Reining in the townies

Believe it or not, the Commercial Vehicle Safety Alliance is interested in protecting drivers and trucking companies from irrelevant inspections and having their pockets picked – especially when it’s money-hungry municipalities doing the picking. That was the clear message from a “town meeting” held at this year’s CVSA annual meeting. The two-hour session was dominated by discussion of what CVSA, which represents primarily state government agencies, can do to protect truckers from poor-quality inspections performed by local authorities.

In a session held immediately prior to the town meeting, Lt. Paul Claunch of the Arkansas Highway Police had reported on the work of an ad hoc committee formed to study commercial vehicle enforcement by local jurisdictions. Part of the committee’s work was a survey of CVSA members’ opinions on local enforcement. Claunch declared that 95 percent of the respondents “want the Federal Motor Carrier Safety Administration to place controls on locals to prevent one-dimensional and revenue-generation-focused programs.”

The CVSA isn’t suggesting a flat prohibition against local enforcement of commercial vehicle safety regulations, but its members do have some ideas on measures that would, at least, ensure local officials are qualified to inspect vehicles fairly and intelligently.

Respondents to the CVSA survey were unanimous that local inspectors should be required to attend in-service training. They also believe that local officials should be required to conduct a minimum number of inspections per year, and most think local inspectors should adhere to the CVSA minimum requirement. The majority also favors mandatory participation in a training program run by the state’s lead agency that is the same as the one state inspectors must complete. And almost all members surveyed believe that either FMCSA or CVSA should implement minimum requirements for local participation that mirror those for states’ lead agency.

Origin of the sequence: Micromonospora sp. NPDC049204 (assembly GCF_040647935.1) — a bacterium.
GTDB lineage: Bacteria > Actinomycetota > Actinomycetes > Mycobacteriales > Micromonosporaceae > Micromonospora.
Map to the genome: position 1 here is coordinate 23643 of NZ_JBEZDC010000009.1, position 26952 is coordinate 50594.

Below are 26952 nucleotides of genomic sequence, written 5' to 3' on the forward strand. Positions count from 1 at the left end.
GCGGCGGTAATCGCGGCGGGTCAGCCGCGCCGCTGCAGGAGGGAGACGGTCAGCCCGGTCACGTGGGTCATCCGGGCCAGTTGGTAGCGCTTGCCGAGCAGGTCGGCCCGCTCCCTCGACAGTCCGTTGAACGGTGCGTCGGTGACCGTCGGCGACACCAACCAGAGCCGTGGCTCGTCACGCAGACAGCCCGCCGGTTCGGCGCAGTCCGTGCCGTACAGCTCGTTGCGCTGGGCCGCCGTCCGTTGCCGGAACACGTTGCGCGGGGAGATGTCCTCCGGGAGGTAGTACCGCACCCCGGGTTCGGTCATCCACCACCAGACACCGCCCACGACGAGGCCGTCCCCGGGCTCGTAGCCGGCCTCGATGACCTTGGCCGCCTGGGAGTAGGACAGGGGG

Of course, as one state official noted during the town meeting, skills and training aren’t really the issues.

“In our state,” this official said, “we have experienced problems with abuse, even though some [local agencies] are excellent at doing inspections. There is often a breakdown when the city manager comes to the police department and says, ‘We need revenue.’ Even well motivated officers can’t do the job right when they have been told to generate revenue to overhaul city offices and the like. We need to have some very strong controls put in place. Unless proper procedures are built into the process, we will have uncontrolled officials doing poor-quality inspections, and that will reflect on CVSA and downgrade what it stands for.”

Not surprisingly, many in the trucking industry agree. “We hate the idea of locals wanting to do inspections just for dollars, and not safety,” Don Tullos, senior corporate safety advisor for FedEx Express, said at the town meeting. “If complaints come in about a local jurisdiction and show that they are doing inspections just to raise cash, their state dollars should be cut. We don’t want cash cows all over; we want uniformity.”

By the end of the two-hour session, the clear consensus was that the only way to ensure quality, fair inspections would be to require local agencies to sign a memorandum of understanding with CVSA as state-level agencies do now.

CVSA could find FMCSA an ally in making this happen. Shortly before the town meeting, FMCSA safety chief Julie Cirillo told CVSA attendees that the agency recognized the “heartburn” local officials’ handling of inspections was causing. She concluded, “The traditional role of state Motor Carrier Safety Assistance Program agencies is likely to change somewhat. The state’s lead agency is in the best position to coordinate a state’s commercial vehicle inspection program.”

So on the issue of poor-quality local inspections conducted for the wrong reasons, you have the states and the feds on your side. It remains to be seen, however, whether that will be enough.

John Baxter is senior associate editor of Commercial Carrier Journal. E-mail